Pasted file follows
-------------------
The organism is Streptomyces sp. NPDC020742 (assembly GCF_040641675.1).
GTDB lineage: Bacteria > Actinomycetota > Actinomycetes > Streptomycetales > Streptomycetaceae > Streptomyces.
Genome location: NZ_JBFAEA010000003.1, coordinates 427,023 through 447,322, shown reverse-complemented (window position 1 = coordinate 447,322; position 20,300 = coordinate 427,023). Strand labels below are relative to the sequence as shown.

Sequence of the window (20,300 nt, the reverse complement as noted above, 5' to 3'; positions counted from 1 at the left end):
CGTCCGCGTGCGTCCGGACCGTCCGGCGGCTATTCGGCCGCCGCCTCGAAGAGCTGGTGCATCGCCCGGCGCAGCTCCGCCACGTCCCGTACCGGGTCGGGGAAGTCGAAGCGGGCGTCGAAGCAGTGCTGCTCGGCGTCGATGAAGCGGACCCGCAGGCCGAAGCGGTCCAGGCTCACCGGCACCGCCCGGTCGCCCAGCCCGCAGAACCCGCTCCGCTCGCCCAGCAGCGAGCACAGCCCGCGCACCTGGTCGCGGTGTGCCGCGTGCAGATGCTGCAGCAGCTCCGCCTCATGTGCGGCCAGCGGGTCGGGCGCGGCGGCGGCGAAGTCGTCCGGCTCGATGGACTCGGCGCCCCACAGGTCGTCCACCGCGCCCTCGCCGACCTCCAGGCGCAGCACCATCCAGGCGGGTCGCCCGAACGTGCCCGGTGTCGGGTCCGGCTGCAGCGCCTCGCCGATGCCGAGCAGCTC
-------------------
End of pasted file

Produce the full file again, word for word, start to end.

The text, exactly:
The organism is Streptomyces sp. NPDC020742 (assembly GCF_040641675.1).
GTDB lineage: Bacteria > Actinomycetota > Actinomycetes > Streptomycetales > Streptomycetaceae > Streptomyces.
Genome location: NZ_JBFAEA010000003.1, coordinates 427,023 through 447,322, shown reverse-complemented (window position 1 = coordinate 447,322; position 20,300 = coordinate 427,023). Strand labels below are relative to the sequence as shown.

Sequence of the window (20,300 nt, the reverse complement as noted above, 5' to 3'; positions counted from 1 at the left end):
CGTCCGCGTGCGTCCGGACCGTCCGGCGGCTATTCGGCCGCCGCCTCGAAGAGCTGGTGCATCGCCCGGCGCAGCTCCGCCACGTCCCGTACCGGGTCGGGGAAGTCGAAGCGGGCGTCGAAGCAGTGCTGCTCGGCGTCGATGAAGCGGACCCGCAGGCCGAAGCGGTCCAGGCTCACCGGCACCGCCCGGTCGCCCAGCCCGCAGAACCCGCTCCGCTCGCCCAGCAGCGAGCACAGCCCGCGCACCTGGTCGCGGTGTGCCGCGTGCAGATGCTGCAGCAGCTCCGCCTCATGTGCGGCCAGCGGGTCGGGCGCGGCGGCGGCGAAGTCGTCCGGCTCGATGGACTCGGCGCCCCACAGGTCGTCCACCGCGCCCTCGCCGACCTCCAGGCGCAGCACCATCCAGGCGGGTCGCCCGAACGTGCCCGGTGTCGGGTCCGGCTGCAGCGCCTCGCCGATGCCGAGCAGCTC